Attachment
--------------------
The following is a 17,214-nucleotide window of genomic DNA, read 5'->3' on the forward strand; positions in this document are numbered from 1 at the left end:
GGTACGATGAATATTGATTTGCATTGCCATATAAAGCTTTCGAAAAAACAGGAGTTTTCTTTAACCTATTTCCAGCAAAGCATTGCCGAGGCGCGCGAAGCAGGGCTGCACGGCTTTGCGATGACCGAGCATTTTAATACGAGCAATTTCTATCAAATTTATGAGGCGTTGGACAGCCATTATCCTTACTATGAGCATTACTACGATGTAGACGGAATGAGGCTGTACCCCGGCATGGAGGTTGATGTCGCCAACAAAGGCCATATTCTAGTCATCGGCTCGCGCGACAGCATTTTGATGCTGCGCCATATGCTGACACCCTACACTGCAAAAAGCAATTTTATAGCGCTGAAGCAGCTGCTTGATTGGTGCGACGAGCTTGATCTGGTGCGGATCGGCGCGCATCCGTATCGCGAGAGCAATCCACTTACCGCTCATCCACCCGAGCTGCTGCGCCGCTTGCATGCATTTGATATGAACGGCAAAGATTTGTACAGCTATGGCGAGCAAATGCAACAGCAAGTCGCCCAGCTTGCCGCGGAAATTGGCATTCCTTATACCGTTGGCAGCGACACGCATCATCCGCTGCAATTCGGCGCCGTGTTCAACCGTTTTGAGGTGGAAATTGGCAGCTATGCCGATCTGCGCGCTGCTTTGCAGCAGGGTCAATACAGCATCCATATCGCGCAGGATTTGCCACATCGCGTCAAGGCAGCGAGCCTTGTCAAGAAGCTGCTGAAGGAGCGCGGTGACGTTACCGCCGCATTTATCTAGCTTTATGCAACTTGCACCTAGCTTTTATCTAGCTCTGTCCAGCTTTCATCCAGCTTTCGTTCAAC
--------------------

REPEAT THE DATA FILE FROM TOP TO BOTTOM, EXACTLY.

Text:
The following is a 17,214-nucleotide window of genomic DNA, read 5'->3' on the forward strand; positions in this document are numbered from 1 at the left end:
GGTACGATGAATATTGATTTGCATTGCCATATAAAGCTTTCGAAAAAACAGGAGTTTTCTTTAACCTATTTCCAGCAAAGCATTGCCGAGGCGCGCGAAGCAGGGCTGCACGGCTTTGCGATGACCGAGCATTTTAATACGAGCAATTTCTATCAAATTTATGAGGCGTTGGACAGCCATTATCCTTACTATGAGCATTACTACGATGTAGACGGAATGAGGCTGTACCCCGGCATGGAGGTTGATGTCGCCAACAAAGGCCATATTCTAGTCATCGGCTCGCGCGACAGCATTTTGATGCTGCGCCATATGCTGACACCCTACACTGCAAAAAGCAATTTTATAGCGCTGAAGCAGCTGCTTGATTGGTGCGACGAGCTTGATCTGGTGCGGATCGGCGCGCATCCGTATCGCGAGAGCAATCCACTTACCGCTCATCCACCCGAGCTGCTGCGCCGCTTGCATGCATTTGATATGAACGGCAAAGATTTGTACAGCTATGGCGAGCAAATGCAACAGCAAGTCGCCCAGCTTGCCGCGGAAATTGGCATTCCTTATACCGTTGGCAGCGACACGCATCATCCGCTGCAATTCGGCGCCGTGTTCAACCGTTTTGAGGTGGAAATTGGCAGCTATGCCGATCTGCGCGCTGCTTTGCAGCAGGGTCAATACAGCATCCATATCGCGCAGGATTTGCCACATCGCGTCAAGGCAGCGAGCCTTGTCAAGAAGCTGCTGAAGGAGCGCGGTGACGTTACCGCCGCATTTATCTAGCTTTATGCAACTTGCACCTAGCTTTTATCTAGCTCTGTCCAGCTTTCATCCAGCTTTCGTTCAAC